Martyrdom is an omnipresent theme characterizing the subject matter of a large number of wartime posters. The age-old language of martyrdom is laden with emotional symbols of courage, self-sacrifice, nobility, and righteousness. While the glorification of martyrs has mostly been attributed to historical leaders, the posters presented in this section praise the partisans fallen during the course of the war. In their most basic function, martyr posters act as public obituaries. The martyr poster is issued by a political party acting as the 'family' of the deceased to inform about the loss of one of its members and to honor them as martyrs.
Political parties competed among themselves in the declaration of their individual share of zealous participation at the battlefront by proclaiming the amount of martyrs this or that party had 'offered' up to the common cause of the front. This became more pronounced when parties proclaimed their martyrs in collective form through a single poster. The party as such honors its martyrs with the nobility of a cause in as much as it glorifies the party through the number of martyrs fallen in its name.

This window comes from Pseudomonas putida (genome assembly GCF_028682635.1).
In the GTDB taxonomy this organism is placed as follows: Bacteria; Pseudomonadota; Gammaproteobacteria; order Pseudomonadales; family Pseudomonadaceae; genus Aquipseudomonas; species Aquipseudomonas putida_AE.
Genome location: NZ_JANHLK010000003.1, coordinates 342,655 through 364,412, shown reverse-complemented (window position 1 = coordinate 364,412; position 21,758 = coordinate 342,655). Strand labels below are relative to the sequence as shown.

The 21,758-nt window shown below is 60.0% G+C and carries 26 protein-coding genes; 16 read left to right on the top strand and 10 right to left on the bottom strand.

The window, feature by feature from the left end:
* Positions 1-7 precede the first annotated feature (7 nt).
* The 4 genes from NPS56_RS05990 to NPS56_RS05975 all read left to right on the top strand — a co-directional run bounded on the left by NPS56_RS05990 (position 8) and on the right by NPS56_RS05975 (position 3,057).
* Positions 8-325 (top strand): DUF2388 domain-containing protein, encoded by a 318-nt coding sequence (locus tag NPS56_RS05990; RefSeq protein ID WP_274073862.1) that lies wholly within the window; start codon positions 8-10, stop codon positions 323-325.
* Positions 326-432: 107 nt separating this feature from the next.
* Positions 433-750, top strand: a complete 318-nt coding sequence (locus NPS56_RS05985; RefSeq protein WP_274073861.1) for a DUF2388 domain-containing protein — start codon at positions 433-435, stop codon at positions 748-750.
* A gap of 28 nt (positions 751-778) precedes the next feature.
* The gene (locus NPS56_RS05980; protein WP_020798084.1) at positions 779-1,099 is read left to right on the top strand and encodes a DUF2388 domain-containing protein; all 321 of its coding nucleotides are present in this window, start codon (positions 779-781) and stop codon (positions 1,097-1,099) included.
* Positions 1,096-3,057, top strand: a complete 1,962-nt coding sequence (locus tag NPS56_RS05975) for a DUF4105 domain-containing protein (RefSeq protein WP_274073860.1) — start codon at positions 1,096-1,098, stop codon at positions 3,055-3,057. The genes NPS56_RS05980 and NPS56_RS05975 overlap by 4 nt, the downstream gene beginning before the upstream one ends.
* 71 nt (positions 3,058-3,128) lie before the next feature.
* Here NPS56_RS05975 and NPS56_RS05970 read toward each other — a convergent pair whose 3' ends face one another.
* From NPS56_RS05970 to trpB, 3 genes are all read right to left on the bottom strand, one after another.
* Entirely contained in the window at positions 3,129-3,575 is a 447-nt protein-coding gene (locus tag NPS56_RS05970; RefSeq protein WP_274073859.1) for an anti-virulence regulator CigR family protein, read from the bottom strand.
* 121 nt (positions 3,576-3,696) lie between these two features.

The poignant character of martyr posters is rather unavoidable since they confront us with the massive number of people ready to lay down their lives. Each poster repeatedly asserts the death of a person: you see the face, read the name, date of birth and passing. The martyr posters are striking in their immediacy. While the other theme posters might be compelling in their idealized political rhetoric of noble causes, heroic endeavors and mythical leaders, the martyr posters proclaim that these narratives were very 'real' to those who died in their cause.
Organized into separate thematic keywords, this part represents the core of the exhibition. It displays posters according to recurrent subjects of communication across the different political factions and war phases: Belonging, Commemoration, Leadership and Martyrdom.
The exhibit reveals the weight each of these themes, and corresponding sub-themes, has held in the discursive frameworks of Lebanon's civil war. The thematic arrangement provides a comparative viewing of the signs and iconography across parties. It thus allows us to observe the antagonistic discourses and disparate visual representations around the same theme.